View single post by CleburneFan
 Posted: Thu Feb 7th, 2008 12:04 am
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CleburneFan
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Joined: Mon Oct 30th, 2006
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Here's a hyphenated name to consider. My elder son was born in Nairobi, Kenya. Hubby and I are American citizens. At eighteen, my son had to declare somewhere whether he was Kenyan citizen or United States citizen.  He chose US citizen and registered for the US draft. 

Nothing can take away the fact that he was born in Kenya.  My younger son was born in Portugal. My younger son has never, ever called himself a Portuguese-American nor has my elder son ever called himself African-American or Kenyan-American.

One time I did make a blunder of mentioning that my elder son is an African-American, but in a special sense. The person to whom I was speaking took great umbrage with me and said my remark was in very poor taste.  I asked why. She explained to me that an African-American is a person of African descent who is born in the United States and I was presumptuous, even racist to claim that because my son was born in Africa, but now lives in the US and is a US citizen that he is African-American. She was very angry with me and never spoke to me again.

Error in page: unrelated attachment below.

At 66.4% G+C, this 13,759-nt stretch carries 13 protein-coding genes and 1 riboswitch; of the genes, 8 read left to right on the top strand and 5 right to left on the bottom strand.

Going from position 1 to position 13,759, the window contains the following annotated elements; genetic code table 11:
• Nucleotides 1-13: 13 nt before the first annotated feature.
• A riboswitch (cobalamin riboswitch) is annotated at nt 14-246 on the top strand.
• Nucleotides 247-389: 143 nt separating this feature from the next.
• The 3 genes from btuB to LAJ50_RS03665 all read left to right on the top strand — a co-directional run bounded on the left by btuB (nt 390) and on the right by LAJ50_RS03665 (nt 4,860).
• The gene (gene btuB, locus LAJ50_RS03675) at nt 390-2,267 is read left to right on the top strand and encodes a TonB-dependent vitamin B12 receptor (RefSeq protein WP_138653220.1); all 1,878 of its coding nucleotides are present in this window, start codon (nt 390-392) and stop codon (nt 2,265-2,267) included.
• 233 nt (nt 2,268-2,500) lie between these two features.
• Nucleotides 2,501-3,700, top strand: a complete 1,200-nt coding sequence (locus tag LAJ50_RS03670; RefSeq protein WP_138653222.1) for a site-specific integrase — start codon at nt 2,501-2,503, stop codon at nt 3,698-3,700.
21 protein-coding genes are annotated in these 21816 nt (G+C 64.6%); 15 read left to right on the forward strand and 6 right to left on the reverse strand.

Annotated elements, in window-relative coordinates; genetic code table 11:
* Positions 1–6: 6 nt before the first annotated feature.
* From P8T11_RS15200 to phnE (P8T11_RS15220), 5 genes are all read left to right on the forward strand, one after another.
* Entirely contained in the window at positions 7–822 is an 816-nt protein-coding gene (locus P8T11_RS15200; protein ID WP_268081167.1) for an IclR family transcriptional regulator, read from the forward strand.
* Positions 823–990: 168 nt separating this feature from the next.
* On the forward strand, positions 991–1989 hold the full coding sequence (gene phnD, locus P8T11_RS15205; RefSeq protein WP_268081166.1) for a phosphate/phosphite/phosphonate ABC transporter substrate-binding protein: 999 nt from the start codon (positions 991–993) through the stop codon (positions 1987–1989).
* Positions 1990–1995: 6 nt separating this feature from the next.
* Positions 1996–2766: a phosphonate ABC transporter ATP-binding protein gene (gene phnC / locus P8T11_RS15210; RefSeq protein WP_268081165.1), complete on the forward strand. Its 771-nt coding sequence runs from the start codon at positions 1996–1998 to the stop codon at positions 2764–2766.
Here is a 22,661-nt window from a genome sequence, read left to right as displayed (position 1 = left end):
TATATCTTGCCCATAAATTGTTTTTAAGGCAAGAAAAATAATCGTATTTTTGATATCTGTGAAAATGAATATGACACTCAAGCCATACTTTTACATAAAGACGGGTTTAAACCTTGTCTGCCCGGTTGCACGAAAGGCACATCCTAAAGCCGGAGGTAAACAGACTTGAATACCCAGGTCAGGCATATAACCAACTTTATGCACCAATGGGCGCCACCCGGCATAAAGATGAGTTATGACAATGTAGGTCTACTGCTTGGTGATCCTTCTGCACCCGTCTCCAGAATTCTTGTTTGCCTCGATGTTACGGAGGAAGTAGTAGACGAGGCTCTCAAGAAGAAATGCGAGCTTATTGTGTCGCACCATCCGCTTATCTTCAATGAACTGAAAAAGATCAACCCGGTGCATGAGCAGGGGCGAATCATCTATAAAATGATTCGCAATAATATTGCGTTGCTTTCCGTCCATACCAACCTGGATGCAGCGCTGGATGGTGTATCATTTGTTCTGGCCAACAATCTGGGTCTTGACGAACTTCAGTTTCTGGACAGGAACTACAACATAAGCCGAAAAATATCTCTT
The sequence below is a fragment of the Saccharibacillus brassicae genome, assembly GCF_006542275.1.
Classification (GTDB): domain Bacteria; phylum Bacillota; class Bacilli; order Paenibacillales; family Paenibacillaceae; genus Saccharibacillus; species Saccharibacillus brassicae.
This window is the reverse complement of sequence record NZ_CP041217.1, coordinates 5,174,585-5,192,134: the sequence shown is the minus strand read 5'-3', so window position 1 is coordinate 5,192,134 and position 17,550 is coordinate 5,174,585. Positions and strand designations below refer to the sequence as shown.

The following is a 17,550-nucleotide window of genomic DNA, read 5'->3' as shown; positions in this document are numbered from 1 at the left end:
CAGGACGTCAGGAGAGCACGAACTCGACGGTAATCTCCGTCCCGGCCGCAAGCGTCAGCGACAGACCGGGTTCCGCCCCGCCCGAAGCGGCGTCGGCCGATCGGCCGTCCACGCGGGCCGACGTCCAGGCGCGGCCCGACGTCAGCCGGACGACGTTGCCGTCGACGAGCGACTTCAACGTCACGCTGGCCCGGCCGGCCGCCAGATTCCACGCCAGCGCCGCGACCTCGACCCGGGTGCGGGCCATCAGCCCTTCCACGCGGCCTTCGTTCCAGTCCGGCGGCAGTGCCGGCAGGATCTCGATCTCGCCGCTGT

I was not claiming for my son the rights or privileges of African-Americans in any way such as using his status to try to get him admitted to a university or any such thing. But what happened that time was to show me how sensitive the issue of claiming a hypenated status is. It also shows how complicated the issue is.

I find it too bad that my sons cannot make any claim whatsoever to having been born in another country. In fact, they do seldom tell anyone because it invariably involves long explanations. What this woman was trying to make clear to me is that my son does not claim the right to be African just because he was born there.

She probably meant  that those who claim a hypenated heritage are referring to the ethnic and even racial traits of those designations. Being born in a place isn't enough.

Still, I wish we in the US wouldn't hypenate our nationality. I think it is divisive.

Last edited on Thu Feb 7th, 2008 12:05 am by CleburneFan

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